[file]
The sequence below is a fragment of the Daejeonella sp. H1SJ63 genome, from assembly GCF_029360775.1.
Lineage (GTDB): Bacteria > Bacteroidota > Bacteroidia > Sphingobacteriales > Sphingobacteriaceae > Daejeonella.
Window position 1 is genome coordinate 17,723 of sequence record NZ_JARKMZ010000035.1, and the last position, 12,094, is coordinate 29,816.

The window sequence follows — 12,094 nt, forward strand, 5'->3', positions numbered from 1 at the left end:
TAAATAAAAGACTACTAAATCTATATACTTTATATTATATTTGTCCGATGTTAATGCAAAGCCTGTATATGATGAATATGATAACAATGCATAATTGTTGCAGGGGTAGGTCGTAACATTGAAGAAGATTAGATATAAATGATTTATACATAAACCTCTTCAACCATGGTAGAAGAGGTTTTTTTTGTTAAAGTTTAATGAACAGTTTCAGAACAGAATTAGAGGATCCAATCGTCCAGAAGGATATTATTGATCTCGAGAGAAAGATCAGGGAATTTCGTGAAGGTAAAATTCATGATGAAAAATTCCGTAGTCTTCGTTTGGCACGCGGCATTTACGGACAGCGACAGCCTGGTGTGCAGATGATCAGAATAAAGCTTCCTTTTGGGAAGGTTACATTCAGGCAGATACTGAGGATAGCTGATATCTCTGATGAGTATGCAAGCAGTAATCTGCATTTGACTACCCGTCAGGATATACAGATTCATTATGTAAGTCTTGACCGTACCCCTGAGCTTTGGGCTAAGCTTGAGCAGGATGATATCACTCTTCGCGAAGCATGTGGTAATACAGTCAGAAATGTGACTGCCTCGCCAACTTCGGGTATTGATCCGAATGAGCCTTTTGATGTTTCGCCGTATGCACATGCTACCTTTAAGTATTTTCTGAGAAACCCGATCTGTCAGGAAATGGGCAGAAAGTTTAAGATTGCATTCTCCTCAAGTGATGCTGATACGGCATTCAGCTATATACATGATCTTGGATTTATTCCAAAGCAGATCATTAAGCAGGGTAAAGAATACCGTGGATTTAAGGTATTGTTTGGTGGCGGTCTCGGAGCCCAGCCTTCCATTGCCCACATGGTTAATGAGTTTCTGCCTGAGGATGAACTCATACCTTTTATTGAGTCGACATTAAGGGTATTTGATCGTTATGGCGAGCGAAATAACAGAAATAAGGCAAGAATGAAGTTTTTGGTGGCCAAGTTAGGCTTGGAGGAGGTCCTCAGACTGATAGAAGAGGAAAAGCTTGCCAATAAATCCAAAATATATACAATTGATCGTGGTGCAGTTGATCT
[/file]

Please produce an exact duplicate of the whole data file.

The sequence below is a fragment of the Daejeonella sp. H1SJ63 genome, from assembly GCF_029360775.1.
Lineage (GTDB): Bacteria > Bacteroidota > Bacteroidia > Sphingobacteriales > Sphingobacteriaceae > Daejeonella.
Window position 1 is genome coordinate 17,723 of sequence record NZ_JARKMZ010000035.1, and the last position, 12,094, is coordinate 29,816.

The window sequence follows — 12,094 nt, forward strand, 5'->3', positions numbered from 1 at the left end:
TAAATAAAAGACTACTAAATCTATATACTTTATATTATATTTGTCCGATGTTAATGCAAAGCCTGTATATGATGAATATGATAACAATGCATAATTGTTGCAGGGGTAGGTCGTAACATTGAAGAAGATTAGATATAAATGATTTATACATAAACCTCTTCAACCATGGTAGAAGAGGTTTTTTTTGTTAAAGTTTAATGAACAGTTTCAGAACAGAATTAGAGGATCCAATCGTCCAGAAGGATATTATTGATCTCGAGAGAAAGATCAGGGAATTTCGTGAAGGTAAAATTCATGATGAAAAATTCCGTAGTCTTCGTTTGGCACGCGGCATTTACGGACAGCGACAGCCTGGTGTGCAGATGATCAGAATAAAGCTTCCTTTTGGGAAGGTTACATTCAGGCAGATACTGAGGATAGCTGATATCTCTGATGAGTATGCAAGCAGTAATCTGCATTTGACTACCCGTCAGGATATACAGATTCATTATGTAAGTCTTGACCGTACCCCTGAGCTTTGGGCTAAGCTTGAGCAGGATGATATCACTCTTCGCGAAGCATGTGGTAATACAGTCAGAAATGTGACTGCCTCGCCAACTTCGGGTATTGATCCGAATGAGCCTTTTGATGTTTCGCCGTATGCACATGCTACCTTTAAGTATTTTCTGAGAAACCCGATCTGTCAGGAAATGGGCAGAAAGTTTAAGATTGCATTCTCCTCAAGTGATGCTGATACGGCATTCAGCTATATACATGATCTTGGATTTATTCCAAAGCAGATCATTAAGCAGGGTAAAGAATACCGTGGATTTAAGGTATTGTTTGGTGGCGGTCTCGGAGCCCAGCCTTCCATTGCCCACATGGTTAATGAGTTTCTGCCTGAGGATGAACTCATACCTTTTATTGAGTCGACATTAAGGGTATTTGATCGTTATGGCGAGCGAAATAACAGAAATAAGGCAAGAATGAAGTTTTTGGTGGCCAAGTTAGGCTTGGAGGAGGTCCTCAGACTGATAGAAGAGGAAAAGCTTGCCAATAAATCCAAAATATATACAATTGATCGTGGTGCAGTTGATCT